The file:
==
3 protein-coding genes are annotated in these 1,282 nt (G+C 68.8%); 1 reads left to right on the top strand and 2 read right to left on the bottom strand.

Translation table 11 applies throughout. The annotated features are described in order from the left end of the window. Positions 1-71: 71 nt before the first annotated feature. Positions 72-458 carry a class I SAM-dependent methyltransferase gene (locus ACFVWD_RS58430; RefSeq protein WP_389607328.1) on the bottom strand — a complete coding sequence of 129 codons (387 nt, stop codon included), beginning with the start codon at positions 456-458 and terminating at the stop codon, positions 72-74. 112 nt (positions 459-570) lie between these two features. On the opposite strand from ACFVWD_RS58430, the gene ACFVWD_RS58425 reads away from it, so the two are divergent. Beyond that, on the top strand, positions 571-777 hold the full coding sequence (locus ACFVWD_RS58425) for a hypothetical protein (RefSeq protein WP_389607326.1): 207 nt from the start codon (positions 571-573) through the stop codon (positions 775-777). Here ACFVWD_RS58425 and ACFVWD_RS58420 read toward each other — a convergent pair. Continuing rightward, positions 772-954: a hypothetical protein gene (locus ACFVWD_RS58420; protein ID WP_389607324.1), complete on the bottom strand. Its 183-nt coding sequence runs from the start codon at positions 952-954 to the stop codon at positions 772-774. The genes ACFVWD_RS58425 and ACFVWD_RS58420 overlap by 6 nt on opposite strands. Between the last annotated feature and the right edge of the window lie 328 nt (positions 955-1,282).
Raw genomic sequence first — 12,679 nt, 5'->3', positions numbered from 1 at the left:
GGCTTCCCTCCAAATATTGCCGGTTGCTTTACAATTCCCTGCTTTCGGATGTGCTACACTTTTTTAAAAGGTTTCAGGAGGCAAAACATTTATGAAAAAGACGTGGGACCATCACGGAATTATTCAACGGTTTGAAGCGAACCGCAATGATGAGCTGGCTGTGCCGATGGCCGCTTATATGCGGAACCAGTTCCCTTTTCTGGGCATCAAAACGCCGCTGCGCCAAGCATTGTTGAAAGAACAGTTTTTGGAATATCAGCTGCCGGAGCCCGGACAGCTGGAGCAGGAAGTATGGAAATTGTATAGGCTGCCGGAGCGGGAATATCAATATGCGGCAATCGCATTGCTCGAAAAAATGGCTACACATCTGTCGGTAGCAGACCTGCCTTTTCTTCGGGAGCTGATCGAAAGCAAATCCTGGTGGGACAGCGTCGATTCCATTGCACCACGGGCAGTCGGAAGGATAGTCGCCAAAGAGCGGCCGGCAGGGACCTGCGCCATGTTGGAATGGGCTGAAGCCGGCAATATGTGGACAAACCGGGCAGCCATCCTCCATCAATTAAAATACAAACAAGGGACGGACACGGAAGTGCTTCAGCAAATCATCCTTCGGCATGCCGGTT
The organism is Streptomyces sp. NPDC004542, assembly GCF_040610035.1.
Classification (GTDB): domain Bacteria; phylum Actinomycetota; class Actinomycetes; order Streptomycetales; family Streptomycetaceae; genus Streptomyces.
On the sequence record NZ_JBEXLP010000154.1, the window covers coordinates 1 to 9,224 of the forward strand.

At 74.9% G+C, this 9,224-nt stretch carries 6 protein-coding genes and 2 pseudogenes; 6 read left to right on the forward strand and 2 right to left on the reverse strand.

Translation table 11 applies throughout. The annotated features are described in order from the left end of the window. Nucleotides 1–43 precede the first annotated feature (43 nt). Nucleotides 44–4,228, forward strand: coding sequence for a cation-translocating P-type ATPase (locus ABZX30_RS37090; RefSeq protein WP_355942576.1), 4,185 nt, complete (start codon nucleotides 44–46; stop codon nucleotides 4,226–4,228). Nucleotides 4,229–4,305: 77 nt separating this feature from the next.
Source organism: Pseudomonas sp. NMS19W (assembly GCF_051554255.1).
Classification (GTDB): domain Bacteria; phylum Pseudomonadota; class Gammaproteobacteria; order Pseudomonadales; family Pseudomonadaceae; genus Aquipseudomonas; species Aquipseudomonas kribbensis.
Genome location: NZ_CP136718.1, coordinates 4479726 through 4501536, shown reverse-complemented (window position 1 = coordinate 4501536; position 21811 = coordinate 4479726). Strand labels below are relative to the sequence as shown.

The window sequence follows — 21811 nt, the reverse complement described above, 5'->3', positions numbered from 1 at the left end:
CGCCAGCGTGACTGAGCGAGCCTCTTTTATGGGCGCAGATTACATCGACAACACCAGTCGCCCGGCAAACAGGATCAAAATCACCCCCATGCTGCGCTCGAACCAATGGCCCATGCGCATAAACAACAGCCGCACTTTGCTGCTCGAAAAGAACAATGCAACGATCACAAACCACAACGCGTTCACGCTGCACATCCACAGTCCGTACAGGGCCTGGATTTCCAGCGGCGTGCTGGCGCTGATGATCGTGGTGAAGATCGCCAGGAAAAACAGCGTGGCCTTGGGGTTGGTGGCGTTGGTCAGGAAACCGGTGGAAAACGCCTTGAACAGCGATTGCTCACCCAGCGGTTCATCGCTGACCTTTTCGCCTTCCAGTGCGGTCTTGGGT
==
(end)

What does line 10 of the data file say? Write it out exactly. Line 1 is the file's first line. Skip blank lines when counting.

Source organism: Pseudomonas sp. NMS19W (assembly GCF_051554255.1).